Dialectical Behavioural Therapy (DBT)
What is Dialectical Behavioural Therapy (DBT)?
Marsha M. Linehan, a psychologist at the university of Washington, developed DBT in the 1980’s to address the aspects she believed to be lacking in cognitive behavioural therapy, of simply accepting painful emotions without trying to change them or judge them. By examining and validating these negative emotions and behaviours, clients can then move forward with other forms of therapy such as CBT.
DBT is also structured and goal oriented like CBT, but aids clients in dealing with stress in healthier ways, therefore offering the ability to remain in control, and focuses on the psychosocial aspects of treatment.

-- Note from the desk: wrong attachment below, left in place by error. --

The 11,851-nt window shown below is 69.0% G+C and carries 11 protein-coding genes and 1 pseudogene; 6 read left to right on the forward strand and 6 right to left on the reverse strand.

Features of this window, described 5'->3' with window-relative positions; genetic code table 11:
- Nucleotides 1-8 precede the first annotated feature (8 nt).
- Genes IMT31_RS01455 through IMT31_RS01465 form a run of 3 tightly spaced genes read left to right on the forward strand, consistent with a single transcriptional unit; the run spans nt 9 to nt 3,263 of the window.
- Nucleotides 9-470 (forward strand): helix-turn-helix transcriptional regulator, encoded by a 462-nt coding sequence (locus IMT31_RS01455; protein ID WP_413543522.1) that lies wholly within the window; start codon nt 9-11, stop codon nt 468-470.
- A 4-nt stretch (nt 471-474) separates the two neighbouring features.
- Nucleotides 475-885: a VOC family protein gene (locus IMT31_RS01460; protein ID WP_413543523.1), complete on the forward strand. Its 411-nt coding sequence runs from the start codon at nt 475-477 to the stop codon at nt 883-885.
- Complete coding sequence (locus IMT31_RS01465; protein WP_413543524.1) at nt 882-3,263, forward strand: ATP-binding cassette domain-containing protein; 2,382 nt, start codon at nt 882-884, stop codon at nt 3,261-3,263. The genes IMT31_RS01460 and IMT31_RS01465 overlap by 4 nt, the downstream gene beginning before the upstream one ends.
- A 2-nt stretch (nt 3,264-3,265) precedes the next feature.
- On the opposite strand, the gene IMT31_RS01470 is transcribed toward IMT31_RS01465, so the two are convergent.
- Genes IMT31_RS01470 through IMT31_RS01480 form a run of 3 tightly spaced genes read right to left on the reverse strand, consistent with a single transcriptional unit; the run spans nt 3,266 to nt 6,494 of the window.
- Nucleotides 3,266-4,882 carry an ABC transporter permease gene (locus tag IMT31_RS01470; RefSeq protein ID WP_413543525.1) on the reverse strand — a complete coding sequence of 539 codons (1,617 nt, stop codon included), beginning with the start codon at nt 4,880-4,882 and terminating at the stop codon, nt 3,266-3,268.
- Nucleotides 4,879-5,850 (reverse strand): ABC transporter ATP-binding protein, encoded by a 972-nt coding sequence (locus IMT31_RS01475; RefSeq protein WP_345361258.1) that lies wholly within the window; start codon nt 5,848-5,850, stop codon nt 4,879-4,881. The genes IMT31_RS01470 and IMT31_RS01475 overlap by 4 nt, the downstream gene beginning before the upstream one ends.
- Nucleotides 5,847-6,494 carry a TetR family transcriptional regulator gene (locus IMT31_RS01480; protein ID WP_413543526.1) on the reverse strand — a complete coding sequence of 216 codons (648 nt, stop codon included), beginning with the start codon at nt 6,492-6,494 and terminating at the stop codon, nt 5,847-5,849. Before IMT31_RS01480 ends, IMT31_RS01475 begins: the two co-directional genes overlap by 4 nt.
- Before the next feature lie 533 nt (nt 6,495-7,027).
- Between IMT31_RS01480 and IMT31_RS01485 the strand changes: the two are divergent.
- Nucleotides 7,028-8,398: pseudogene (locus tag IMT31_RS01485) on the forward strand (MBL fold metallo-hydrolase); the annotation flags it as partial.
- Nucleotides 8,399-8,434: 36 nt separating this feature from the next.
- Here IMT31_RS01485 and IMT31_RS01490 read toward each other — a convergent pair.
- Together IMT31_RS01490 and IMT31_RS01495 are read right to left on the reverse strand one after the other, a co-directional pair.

Dialectical behavior therapy (DBT) is one of many types of cognitive behavioral therapy. One of it’s goals includes educating clients on how they can adapt new healthier behaviour patterns and regulate one’s emotions, subsequently resulting in improving relationships with others.
This type of therapy was originally intended for patients with borderline personality disorder (BPD), but recently has been modified and found effective in treating other mental health disorders and illnesses. Of particular note, conditions where a person is struggling with emotional regulation or possible self-destructive behavior patterns such as eating disorders and mood disorders, such as bipolar disorder, and substance misuse. DBT is also effective in treating patients with post-traumatic stress disorder (PTSD).